A healthy 57-year-old Caucasian female, a competitive marathon runner, presented with a 5-day history of progressively worsening bitemporal and retro-orbital headache, which she described as the worst headache of her life. This was accompanied by fever and photophobia. Butalbital/acetaminophen/caffeine tablets administered 3 days prior at urgent care did not relieve her symptoms. She had a temperature of 99.4F with mild neck rigidity and no neurological deficit. No skin rash was noted. Noncontrast computed tomography (CT) scan of the brain was negative, and a basic metabolic panel and complete blood count were normal. A lumbar puncture revealed xanthochromia with a normal opening pressure, white blood cells (WBC) 461 K/mm3 with 91 lymphocytes, red blood cells (RBC) 23 K/mm3, protein 182 g/dL, and glucose 45 mg/dL. The patient was treated empirically with vancomycin, ceftriaxone, and acyclovir. CT angiogram of the brain demonstrated a prominent infundibular origin of the right posterior communicating artery concerning for an aneurysm and sentinel bleed. Cerebral angiography, however, was negative. Magnetic resonance imaging (MRI) of the brain revealed mild enlargement of ventricles, sulci, and cisterns without evidence of an acute intracranial process. Viral studies of cerebrospinal fluid (CSF) showed 2,393 VZV DNA copies/mL. She was continued only on acyclovir with progressive improvement and discharged from the hospital to complete 2 weeks of treatment. Complete resolution of symptoms without complications was noted.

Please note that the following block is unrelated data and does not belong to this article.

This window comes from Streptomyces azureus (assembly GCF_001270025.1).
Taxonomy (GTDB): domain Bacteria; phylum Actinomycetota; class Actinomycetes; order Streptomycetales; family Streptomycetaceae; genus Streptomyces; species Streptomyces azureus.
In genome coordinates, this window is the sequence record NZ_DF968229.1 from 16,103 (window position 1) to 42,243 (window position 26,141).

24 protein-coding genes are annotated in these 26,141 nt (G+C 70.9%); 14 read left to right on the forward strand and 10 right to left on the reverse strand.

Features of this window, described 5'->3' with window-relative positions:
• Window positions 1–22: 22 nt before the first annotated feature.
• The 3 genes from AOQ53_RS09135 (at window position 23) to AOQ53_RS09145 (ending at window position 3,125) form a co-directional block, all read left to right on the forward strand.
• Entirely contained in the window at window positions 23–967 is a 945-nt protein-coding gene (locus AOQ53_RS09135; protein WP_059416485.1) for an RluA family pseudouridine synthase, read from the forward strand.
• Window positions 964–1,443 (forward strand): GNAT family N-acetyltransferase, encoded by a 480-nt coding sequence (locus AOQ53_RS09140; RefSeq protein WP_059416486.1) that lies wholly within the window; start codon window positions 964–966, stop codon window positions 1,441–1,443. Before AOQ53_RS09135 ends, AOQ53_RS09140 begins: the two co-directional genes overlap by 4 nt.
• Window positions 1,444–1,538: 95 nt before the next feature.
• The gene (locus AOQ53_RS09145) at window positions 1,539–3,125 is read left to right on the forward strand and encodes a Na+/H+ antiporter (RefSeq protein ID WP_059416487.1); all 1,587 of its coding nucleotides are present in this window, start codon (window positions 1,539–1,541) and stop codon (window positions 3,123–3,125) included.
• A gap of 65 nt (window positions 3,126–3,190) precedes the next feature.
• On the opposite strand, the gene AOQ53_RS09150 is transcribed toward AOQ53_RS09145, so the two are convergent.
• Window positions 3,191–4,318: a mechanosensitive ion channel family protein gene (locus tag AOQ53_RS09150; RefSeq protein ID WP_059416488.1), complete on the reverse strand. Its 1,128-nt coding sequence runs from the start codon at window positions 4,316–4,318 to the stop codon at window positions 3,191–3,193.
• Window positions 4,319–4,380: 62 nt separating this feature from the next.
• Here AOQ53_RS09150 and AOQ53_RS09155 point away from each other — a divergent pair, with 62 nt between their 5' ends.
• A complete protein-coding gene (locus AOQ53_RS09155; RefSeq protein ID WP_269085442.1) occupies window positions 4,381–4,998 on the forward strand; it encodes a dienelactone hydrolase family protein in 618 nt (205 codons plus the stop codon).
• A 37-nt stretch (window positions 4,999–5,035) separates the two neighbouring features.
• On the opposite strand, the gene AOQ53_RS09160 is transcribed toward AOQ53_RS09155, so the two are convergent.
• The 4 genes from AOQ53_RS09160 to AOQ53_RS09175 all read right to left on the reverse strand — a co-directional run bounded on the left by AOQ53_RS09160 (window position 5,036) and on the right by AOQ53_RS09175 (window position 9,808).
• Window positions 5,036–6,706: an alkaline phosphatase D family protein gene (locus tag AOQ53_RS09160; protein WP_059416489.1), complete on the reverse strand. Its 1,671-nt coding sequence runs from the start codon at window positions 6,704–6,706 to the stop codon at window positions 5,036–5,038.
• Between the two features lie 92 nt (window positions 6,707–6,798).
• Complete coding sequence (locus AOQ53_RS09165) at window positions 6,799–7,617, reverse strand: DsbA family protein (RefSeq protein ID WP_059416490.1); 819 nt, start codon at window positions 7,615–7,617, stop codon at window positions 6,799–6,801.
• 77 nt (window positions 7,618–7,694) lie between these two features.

Case Report 2